However, a turning point was in the works. Williams's spot in left field was ceded to future fellow hall of famer Carl Yastrzemski in 1961. Yastrzemski, known affectionately as “Yaz” by Sox fans, proved himself to be one of the best batters and fielders in baseball. In 1967, his annus mirabilis, Yastrzemski became the last batter to win the Triple Crown (most home runs, most runs batted in, and highest batting average) and was named the Most Valuable Player in the American League.[13]

That same year, 1967, the Red Sox, with Yaz as team captain, won the pennant for the first time in eleven years, the so-called “Impossible Dream” win, because first place was only clinched with the Sox’s very last game of the season. But the Red Sox lost the World Series to the St. Louis Cardinals, 4 games to 3.

Close, But No Cigar (1968-2003)

In the last three decades of the 20th Century and the cusp of the 21st, the Red Sox were known for having good teams that could not win the ultimate prize of a world championship.

They were American League champions in 1975 and 1986, but lost both World Series in seven games to the Cincinnati Reds and New York Mets, respectively.

Each of the two World Series had a particularly noteworthy element to it. Game 6 of the 1975 series featured what has been called one of “baseball's most photographic moments”: in the bottom of the twelfth inning, at Fenway, with the score tied at 6-6, Red Sox catcher Carlton Fisk hit a high fly ball, and as the ball soared toward left field, Fisk waved his arms excitedly as if to “push” the ball over the wall in fair territory; indeed, it was a home run, and the Red Sox lived to fight another day.[14] What happened to the Red Sox in the tenth inning of Game 6 of the 1986 Series was something else altogether: with two outs, a man on second, and the score tied at 5-5, an easy ground ball rolled toward Red Sox first baseman Bill Buckner, but the ball somehow rolled through his legs, and the Mets promptly won the game 7-6, and went on to win the next game and the Series.[15] Buckner’s error became the most infamous error in Red Sox history. Dwight Evans, the Red Sox’s right fielder, commented at the time, "I don't believe in curses, or ghosts, or magic spells, but I'm beginning to."[16]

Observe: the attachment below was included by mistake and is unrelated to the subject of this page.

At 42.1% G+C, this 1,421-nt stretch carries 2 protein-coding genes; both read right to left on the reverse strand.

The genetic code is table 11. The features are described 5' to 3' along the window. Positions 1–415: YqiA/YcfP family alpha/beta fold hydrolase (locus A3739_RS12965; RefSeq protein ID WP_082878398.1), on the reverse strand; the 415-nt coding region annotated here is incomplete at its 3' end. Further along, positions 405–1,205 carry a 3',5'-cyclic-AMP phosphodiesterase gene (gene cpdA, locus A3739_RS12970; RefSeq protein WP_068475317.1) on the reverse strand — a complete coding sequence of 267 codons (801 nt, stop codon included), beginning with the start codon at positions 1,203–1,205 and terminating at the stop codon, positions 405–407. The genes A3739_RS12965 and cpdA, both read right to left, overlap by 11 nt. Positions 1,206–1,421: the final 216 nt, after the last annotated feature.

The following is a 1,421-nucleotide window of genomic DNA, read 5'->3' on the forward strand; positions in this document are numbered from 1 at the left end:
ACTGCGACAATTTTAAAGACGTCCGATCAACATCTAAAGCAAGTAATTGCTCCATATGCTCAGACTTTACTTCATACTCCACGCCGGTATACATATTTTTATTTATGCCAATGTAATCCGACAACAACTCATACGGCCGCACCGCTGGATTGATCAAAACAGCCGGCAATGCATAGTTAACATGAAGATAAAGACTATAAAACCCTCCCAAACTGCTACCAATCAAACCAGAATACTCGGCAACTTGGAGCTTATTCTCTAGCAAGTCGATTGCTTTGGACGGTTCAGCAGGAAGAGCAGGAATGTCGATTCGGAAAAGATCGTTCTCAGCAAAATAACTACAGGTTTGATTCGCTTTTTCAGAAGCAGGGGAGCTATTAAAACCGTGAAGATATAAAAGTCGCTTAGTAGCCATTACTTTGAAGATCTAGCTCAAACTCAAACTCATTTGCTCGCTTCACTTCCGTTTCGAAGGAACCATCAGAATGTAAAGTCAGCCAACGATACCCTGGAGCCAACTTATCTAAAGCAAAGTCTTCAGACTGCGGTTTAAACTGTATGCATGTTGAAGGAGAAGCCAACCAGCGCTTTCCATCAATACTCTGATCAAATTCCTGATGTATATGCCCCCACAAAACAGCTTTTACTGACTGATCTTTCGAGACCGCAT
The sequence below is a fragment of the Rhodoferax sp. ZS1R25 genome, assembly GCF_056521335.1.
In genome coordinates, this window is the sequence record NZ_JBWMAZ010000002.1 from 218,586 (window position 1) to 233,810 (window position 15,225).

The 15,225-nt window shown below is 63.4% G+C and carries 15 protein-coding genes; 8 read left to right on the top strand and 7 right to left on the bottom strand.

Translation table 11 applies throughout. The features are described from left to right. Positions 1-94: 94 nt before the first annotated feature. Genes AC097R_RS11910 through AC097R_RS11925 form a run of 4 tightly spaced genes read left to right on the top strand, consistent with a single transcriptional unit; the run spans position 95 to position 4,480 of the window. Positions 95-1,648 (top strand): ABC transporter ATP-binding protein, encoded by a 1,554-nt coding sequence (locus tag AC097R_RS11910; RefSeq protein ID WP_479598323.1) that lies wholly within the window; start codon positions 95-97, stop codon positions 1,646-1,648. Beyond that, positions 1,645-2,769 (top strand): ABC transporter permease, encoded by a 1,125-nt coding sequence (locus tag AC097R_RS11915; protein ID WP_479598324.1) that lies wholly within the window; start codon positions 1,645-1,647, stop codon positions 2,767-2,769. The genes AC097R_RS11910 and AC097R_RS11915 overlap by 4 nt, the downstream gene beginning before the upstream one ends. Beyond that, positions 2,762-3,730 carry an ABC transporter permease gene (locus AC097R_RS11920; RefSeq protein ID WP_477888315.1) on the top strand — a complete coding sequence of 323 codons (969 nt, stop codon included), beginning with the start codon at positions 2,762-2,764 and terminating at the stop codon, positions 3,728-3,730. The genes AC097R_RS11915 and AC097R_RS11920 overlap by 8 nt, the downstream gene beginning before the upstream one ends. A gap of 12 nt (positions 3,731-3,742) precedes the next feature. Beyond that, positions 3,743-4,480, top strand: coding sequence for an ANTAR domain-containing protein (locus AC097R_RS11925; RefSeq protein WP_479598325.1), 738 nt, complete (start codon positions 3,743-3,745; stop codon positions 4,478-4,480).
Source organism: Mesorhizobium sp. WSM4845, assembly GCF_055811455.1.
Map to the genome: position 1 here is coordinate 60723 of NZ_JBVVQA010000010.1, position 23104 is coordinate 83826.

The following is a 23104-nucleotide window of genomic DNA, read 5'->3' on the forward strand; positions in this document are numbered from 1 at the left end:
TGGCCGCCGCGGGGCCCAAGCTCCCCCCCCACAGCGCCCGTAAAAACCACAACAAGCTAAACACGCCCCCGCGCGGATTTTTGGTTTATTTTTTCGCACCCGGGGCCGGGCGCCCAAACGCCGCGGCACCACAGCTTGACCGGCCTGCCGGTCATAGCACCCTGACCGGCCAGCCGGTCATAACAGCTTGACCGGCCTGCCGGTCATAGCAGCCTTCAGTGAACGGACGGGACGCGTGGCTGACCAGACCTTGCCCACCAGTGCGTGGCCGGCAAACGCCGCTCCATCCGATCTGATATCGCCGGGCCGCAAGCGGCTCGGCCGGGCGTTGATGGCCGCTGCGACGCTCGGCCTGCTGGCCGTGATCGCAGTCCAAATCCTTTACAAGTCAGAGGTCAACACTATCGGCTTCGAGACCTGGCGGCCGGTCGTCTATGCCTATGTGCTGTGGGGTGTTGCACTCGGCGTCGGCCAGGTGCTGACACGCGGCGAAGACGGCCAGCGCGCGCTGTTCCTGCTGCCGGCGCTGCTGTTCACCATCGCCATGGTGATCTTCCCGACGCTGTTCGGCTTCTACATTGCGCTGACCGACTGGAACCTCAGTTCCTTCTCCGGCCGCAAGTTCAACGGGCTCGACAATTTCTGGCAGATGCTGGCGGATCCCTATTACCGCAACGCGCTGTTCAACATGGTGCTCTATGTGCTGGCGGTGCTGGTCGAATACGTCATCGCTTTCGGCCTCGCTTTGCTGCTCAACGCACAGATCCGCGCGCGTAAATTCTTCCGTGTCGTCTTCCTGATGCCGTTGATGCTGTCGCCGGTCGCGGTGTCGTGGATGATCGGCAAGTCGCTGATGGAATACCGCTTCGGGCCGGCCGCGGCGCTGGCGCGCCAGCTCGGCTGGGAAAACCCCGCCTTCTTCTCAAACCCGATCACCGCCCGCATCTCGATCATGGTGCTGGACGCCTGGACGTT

With the advent of division play in 1969 and the Wild Card in 1995, the Red Sox became frequent participants in the new post-season format, winning the American League East division title in 1975, 1986, 1988, 1990, 1995, 1999, and 2003, and winning the American League Wild Card in 1998.

A New Golden Age (2004-Present)

In 2004, the Red Sox achieved a 98-win season, clinched the American League Wild Card and entered the post-season. After sweeping the L.A. Angels 3-0 in the Division Series, the Red Sox lost three games in a row to their main rival, the New York Yankees, in the AL Championship Series. The Red Sox were on the verge of getting knocked out, but then they made baseball history. The Sox won the next four games in a row to brush past the Yankees and make it into the World Series. Riding a high of momentum, the Red Sox swept the St. Louis Cardinals 4-0 to win the Championship. It was the first time that a baseball team had won eight post-season games in a row to win the Series. The team’s 86-year drought was now over; fans reckoned that the “Curse of the Bambino” had been lifted.

Indeed, the Red Sox repeated as World Series Champions in 2007, sweeping the Colorado Rockies 4 games to 0 and outscoring them 29-10 in one of the most lopsided World Series in history. They won the World Series again in 2013, defeating the St. Louis Cardinals 4 games to 2, and in 2018, defeating the L.A. Dodgers 4 games to 1.

Retired Numbers

  • 1 Bobby Doerr
  • 4 Joe Cronin
  • 6 Johnny Pesky
  • 8 Ted Williams
  • 9 Carl Yastremski
  • 14 Jim Rice
  • 26 Wade Boggs
  • 27 Carlton Fisk
  • 34 David Ortiz
  • 42 Jackie Robinson (retired across baseball)
  • 45 Pedro Martinez


The Sox have a fervent fan base known colloquially as "Red Sox Nation", stemming back to the Royal Rooters of the early 1900s.